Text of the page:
The Structure of Wages and Benefits in the U.S. Pork Industry
Pork production has evolved from relatively small, family-run operations toward large-scale operations with several employees. Important questions about the structure of compensation in this rapidly changing labor market are answered using probit and ordered probit models and data from a national survey of pork producers and their employees. The results suggest (i) the structure of wages in pork production is consistent with more developed labor markets; (ii) employees earn a wage premium for using advanced technology and working in larger operations; and (iii) employees are willing to accept lower wages in exchange for better benefits and working conditions. Key words: benefits, compensation, earnings functions, hog production, technology, wages.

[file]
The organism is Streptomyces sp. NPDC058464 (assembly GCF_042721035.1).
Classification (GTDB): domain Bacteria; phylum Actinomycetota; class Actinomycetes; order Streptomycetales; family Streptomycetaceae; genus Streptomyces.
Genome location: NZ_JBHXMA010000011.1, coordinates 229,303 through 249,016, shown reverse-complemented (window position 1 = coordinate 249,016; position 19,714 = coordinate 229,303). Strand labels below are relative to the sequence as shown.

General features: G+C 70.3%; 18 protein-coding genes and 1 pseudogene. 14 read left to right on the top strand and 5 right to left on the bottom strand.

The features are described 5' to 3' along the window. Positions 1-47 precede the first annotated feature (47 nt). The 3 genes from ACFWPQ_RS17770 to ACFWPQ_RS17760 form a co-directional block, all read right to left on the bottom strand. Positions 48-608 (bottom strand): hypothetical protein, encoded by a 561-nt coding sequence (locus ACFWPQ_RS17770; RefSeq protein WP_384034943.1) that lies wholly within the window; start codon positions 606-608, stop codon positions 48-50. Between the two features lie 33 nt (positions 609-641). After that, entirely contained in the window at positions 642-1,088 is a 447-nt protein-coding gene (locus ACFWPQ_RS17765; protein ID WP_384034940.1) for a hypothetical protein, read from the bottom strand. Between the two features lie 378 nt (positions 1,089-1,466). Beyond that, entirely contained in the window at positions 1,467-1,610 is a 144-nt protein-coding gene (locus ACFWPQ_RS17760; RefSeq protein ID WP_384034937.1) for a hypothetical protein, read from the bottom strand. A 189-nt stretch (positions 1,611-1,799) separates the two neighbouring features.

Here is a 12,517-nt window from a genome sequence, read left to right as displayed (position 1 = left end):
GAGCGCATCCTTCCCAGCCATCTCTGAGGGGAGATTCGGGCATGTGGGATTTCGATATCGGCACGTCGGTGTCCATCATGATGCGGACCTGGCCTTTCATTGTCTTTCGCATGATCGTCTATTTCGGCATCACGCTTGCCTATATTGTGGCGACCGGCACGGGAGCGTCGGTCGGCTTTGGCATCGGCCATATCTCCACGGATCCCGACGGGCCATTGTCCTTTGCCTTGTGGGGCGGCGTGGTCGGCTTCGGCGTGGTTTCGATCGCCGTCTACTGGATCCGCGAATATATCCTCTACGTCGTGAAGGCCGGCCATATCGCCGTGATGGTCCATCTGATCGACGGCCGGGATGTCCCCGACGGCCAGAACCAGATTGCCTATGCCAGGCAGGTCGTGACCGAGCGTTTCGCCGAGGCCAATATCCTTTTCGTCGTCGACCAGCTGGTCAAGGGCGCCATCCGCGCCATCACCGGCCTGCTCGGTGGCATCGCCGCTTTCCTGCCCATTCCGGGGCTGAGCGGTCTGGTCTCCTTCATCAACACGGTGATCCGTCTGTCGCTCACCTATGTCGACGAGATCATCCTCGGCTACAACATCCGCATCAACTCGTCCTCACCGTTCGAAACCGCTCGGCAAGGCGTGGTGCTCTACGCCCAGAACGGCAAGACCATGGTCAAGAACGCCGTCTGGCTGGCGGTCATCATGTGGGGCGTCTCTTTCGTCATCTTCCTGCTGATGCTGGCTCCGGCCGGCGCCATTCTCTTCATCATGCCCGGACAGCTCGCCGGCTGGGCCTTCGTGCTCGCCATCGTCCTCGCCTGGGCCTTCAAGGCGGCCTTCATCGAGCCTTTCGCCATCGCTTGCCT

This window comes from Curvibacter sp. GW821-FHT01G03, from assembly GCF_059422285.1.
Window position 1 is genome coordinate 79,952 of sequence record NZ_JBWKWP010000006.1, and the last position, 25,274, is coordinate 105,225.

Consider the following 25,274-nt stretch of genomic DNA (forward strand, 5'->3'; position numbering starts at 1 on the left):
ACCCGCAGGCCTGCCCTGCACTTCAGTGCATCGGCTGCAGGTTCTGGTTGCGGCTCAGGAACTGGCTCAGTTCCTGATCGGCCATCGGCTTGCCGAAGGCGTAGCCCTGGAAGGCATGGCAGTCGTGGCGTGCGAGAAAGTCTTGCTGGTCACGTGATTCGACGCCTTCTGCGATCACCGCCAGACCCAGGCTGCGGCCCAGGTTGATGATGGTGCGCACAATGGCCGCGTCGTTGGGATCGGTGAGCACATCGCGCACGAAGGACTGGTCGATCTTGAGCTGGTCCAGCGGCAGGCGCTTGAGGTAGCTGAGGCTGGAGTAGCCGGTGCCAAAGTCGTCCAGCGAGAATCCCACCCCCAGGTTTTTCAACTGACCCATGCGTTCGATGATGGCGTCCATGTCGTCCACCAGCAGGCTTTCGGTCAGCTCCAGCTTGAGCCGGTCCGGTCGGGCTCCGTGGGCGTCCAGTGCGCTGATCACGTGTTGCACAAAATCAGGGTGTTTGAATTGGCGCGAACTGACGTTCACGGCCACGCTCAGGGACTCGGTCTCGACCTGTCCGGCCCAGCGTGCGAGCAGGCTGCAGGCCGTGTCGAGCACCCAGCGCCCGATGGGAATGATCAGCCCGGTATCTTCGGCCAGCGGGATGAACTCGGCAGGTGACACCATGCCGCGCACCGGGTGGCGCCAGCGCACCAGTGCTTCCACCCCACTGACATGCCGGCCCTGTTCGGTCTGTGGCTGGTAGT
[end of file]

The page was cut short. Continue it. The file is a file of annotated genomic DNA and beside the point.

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|Date of creation:||01 Feb 1999|
|Date of revision:|
|Publication status:||Published in American Journal of Agricultural Economics, February 1999, vol. 81 no. 1, pp. 144-163|
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